Nancy left Rachel's room and took a moment to review...
The To-Do List
1. Solve the mystery
2. Be awesome
3. Become the most popular girl in school
4. Never play air hockey with Leela again
5. Figure out if Mel is a plagiarist
6. Get the gold token from the pesky white squirrel
7. Figure out what Rita Hallowell's journal means
8. Ask Ned if he wants to go with me to the Waverly Academy Senior Prom
9. Find Other Poe Stories
10. Work at the Snack Shack
11. Get the pictures for Rachel
The pictures for Rachel included a picture of Rita Hallowell, an oak tree, a school trophy, a map of the United States, the entry arch and the school emblem.
"I guess the first thing to do is see if Mel is a plagiarist," Nancy said. "Everything else seems kind of difficult."
So Nancy went to Mel's room. Before Nancy could say a single word, the angry cellist said, "It's not true, if that's what you want to know."
"You're not going to repaint this room?" Nancy asked.
"No, I'm not a plagiarist!" Mel said. Then she paused. "You think I should repaint my room?"
"It's, um, awfully pink," Nancy said. "You might want to try opening a window once in a while."
"Black suits my mood," Mel said darkly. "Should I be cheery about the fact that they're trying to kick me out of the school? I know you got kicked out of that school in France, but some of us are more worried about our academic careers."
"I did not get kicked out of the school in France!" Nancy argued. "I kicked them out! And if I did get kicked out of school, it wouldn't be for something stupid like plagiarism! It'd be for something like my sorority egging the dean's car after finals!"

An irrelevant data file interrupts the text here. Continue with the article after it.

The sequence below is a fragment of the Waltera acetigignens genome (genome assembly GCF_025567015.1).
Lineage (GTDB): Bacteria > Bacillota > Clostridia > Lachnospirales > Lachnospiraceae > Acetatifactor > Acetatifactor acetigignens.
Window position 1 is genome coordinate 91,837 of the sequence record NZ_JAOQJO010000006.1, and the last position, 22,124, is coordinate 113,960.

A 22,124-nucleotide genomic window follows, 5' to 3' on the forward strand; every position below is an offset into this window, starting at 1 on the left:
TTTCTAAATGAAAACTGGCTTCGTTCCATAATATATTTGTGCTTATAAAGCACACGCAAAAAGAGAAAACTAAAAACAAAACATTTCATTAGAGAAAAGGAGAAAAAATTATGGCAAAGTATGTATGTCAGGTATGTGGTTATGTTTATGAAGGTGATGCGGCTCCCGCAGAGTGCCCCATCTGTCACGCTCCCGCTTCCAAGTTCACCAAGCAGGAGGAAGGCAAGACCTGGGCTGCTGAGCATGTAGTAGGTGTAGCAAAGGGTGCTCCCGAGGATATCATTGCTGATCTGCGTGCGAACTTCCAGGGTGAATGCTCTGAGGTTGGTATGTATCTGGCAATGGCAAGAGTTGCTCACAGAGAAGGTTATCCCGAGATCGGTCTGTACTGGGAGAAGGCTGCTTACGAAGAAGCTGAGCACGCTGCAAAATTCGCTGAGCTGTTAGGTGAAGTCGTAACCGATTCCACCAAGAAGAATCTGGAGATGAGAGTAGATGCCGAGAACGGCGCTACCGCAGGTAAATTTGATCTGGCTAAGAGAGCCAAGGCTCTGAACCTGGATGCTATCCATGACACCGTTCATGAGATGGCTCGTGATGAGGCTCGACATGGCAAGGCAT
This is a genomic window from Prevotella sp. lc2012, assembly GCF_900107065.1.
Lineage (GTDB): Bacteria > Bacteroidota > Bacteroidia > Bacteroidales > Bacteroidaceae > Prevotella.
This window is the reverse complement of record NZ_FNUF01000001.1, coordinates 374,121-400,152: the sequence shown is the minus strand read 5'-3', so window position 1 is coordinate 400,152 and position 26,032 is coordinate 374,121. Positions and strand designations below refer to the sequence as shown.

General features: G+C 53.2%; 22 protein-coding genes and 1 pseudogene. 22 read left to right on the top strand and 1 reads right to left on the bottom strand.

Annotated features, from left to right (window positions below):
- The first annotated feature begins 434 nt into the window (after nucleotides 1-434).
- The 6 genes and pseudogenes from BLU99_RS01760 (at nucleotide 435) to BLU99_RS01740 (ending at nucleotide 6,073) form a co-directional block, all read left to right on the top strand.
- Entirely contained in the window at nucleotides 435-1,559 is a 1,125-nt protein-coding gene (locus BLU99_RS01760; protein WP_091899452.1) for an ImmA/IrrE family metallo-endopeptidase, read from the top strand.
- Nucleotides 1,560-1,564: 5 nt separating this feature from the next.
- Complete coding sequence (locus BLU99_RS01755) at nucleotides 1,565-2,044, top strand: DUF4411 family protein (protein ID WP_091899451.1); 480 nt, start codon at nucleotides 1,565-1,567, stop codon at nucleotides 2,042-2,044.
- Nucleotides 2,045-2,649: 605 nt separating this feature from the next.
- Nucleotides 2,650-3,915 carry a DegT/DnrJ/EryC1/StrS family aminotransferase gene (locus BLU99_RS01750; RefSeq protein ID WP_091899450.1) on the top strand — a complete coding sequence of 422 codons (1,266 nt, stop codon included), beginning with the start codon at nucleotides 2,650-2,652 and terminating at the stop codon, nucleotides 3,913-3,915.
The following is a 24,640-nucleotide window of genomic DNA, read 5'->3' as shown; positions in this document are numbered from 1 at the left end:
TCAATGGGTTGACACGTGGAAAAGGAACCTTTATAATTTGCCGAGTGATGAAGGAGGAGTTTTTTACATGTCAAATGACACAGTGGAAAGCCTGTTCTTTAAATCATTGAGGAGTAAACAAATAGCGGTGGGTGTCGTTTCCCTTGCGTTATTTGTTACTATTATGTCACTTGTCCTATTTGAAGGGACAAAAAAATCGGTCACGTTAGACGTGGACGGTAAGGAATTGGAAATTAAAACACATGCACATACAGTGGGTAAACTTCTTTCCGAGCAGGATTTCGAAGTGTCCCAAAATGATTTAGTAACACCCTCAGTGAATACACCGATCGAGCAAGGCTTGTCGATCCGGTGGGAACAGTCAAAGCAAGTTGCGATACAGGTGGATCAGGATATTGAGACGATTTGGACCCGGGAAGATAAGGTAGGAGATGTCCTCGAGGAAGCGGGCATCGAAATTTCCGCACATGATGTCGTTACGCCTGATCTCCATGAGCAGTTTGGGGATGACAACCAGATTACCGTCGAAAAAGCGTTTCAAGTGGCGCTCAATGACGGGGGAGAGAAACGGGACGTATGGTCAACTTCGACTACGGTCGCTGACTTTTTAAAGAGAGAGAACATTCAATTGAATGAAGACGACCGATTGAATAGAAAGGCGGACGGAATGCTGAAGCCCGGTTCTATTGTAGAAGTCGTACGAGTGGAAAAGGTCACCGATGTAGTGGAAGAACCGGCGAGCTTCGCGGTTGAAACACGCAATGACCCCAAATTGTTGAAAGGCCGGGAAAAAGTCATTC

"What, you think I'd be stupid enough to plagiarize something?" Mel asked. "I'd never cheat, especially not in an obvious way where I'd be sure to get caught!"
"How did you get caught, then?" Nancy asked.
"I was busted by Turn it in dot com, I mean, Paper Trail," Mel said. "Apparently, 40% of my art history essay is a direct match to someone else's essay."
"Whose essay?" Nancy asked.
"I don't know," Mel said. "And they won't let me know, either. It's so frustrating. I'm being kicked out unfairly, and I can't even defend myself."
"That's too bad," Nancy said.
"If I could only log in to Paper Trail, I can see the essay I supposedly plagiarized," Mel bemoaned. "But they cut off my Internet access!"
"Well, I still have Internet access," Nancy said. "Maybe I can help you."
"You'd do that?" Mel asked.
"Sure," Nancy said. "What are friends for? Without you, this place would be a lot less musical."
"Thank you," Mel said. "And it's really simple, too. Just enter one of the database source numbers for my essay, then select the proper IP address."
"...I have no idea what you're talking about," Nancy said.
"I got a glimpse of the IP address before the school booted me offline," Mel said. "I didn't get a chance to write it down, but I do remember that none of the numbers repeated."
"What?" Nancy asked.
"The IP address you want is ten digits long," Mel said. "None of the digits repeat."
"Let me get this straight," Nancy said. "Instead of trying to memorize the number, you spent your time checking if the digits repeated?"
Mel looked embarrassed. "I...it was what I noticed , okay?" she asked. "I was a little distracted by the fact that I'm being kicked out of Waverly!"
"Calm down, Cello Princess," Nancy said, holding up her hands. "I'll get you that IP number. Just wait."
Mel gave the allegedly plagiarized paper to Nancy, and Nancy left the room. Furious cello music followed her as she went to the library.